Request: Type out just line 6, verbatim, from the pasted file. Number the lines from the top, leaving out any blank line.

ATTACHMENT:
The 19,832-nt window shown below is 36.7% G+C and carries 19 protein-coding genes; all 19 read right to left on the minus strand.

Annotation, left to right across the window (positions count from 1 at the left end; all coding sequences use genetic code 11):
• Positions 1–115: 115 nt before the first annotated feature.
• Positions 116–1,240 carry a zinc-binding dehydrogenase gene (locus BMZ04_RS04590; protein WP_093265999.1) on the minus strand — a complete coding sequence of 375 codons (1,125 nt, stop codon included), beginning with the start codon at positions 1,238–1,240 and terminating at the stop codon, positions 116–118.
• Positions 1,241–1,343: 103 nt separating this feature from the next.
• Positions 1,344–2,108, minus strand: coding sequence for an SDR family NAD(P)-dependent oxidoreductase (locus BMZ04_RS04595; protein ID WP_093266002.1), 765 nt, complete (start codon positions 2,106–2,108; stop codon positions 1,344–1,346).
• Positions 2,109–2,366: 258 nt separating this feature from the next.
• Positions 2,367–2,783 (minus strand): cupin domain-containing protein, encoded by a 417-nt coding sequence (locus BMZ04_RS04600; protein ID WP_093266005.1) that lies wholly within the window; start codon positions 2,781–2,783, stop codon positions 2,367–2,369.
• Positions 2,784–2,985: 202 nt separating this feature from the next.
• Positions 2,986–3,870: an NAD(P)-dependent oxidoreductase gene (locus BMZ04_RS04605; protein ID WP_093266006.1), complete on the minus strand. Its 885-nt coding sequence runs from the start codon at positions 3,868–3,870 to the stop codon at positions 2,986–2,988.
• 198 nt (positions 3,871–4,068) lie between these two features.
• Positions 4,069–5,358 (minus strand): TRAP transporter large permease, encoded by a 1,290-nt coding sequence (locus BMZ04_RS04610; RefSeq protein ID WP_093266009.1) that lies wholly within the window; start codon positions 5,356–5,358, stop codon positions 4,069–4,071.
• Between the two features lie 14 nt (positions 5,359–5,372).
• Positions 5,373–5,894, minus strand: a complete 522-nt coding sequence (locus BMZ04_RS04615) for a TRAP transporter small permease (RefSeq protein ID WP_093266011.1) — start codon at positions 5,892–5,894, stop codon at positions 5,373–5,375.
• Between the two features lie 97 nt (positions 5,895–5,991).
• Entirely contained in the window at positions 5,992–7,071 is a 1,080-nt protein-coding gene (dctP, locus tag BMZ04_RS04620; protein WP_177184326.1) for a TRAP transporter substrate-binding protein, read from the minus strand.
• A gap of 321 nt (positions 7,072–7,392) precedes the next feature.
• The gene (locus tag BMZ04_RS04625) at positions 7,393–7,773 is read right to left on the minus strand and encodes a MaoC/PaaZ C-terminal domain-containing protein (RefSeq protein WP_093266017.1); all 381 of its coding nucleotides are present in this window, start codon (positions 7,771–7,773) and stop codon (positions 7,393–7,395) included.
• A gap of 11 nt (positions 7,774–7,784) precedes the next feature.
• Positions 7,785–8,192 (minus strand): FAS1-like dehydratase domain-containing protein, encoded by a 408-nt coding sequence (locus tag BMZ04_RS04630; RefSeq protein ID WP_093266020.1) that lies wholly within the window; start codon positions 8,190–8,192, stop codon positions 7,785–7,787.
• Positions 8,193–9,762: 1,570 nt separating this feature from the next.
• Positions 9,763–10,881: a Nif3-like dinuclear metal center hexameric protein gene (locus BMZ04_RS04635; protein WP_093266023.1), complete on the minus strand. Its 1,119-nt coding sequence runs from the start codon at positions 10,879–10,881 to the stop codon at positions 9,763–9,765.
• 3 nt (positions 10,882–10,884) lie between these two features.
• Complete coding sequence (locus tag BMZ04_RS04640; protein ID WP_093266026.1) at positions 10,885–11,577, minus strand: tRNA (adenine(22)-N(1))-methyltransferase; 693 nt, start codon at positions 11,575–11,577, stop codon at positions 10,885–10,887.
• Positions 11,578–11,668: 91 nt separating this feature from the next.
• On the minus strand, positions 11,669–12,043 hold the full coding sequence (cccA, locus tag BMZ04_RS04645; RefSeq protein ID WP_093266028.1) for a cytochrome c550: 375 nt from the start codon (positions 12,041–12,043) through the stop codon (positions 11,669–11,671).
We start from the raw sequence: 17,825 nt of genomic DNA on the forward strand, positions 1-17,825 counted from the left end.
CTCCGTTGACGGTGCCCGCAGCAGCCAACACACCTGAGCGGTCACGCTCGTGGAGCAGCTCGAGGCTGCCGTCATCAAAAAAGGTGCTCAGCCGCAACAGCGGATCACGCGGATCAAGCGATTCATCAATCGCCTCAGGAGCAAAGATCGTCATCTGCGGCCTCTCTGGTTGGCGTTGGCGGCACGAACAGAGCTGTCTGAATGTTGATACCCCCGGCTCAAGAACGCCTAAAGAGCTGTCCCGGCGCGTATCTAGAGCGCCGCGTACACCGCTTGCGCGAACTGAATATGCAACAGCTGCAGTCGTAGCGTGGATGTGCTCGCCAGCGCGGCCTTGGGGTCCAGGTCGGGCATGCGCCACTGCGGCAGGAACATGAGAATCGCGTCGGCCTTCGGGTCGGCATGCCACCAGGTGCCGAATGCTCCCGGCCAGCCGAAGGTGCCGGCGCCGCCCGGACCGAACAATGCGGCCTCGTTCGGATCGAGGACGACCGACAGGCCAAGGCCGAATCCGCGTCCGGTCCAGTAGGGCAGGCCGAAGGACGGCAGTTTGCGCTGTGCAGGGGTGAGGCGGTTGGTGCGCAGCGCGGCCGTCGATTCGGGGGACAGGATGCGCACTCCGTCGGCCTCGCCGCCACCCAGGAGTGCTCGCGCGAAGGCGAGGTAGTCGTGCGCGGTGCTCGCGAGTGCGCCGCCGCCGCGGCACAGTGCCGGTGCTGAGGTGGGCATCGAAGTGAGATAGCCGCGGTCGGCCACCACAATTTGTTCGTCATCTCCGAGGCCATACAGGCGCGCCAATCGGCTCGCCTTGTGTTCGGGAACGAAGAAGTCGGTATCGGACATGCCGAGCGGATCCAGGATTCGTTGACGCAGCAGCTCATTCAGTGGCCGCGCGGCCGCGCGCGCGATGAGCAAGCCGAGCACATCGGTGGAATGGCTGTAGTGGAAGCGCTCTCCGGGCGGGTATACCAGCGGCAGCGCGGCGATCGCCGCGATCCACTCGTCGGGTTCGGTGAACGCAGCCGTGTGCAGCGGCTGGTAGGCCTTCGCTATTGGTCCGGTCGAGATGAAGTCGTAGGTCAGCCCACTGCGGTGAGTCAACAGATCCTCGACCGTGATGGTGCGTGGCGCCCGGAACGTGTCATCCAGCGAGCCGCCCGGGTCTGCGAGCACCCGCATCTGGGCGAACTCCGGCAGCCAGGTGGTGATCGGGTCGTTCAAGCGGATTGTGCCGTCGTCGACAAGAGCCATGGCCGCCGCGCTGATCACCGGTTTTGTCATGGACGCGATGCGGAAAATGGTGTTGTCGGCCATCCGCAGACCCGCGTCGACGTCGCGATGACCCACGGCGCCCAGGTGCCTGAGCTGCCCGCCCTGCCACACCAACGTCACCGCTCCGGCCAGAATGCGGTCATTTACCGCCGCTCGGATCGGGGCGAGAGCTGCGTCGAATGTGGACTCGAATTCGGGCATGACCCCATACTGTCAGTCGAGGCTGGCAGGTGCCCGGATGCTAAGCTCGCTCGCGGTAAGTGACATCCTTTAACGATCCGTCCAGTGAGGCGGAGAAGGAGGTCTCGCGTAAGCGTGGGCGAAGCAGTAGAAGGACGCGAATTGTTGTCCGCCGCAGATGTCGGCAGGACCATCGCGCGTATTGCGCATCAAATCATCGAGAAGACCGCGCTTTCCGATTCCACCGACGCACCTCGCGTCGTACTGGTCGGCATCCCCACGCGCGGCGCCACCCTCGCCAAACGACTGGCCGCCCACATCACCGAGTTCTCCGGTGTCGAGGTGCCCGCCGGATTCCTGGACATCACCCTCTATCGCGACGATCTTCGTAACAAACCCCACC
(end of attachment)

• Positions 1,344–2,108, minus strand: coding sequence for an SDR family NAD(P)-dependent oxidoreductase (locus BMZ04_RS04595; protein ID WP_093266002.1), 765 nt, complete (start codon positions 2,106–2,108; stop codon positions 1,344–1,346).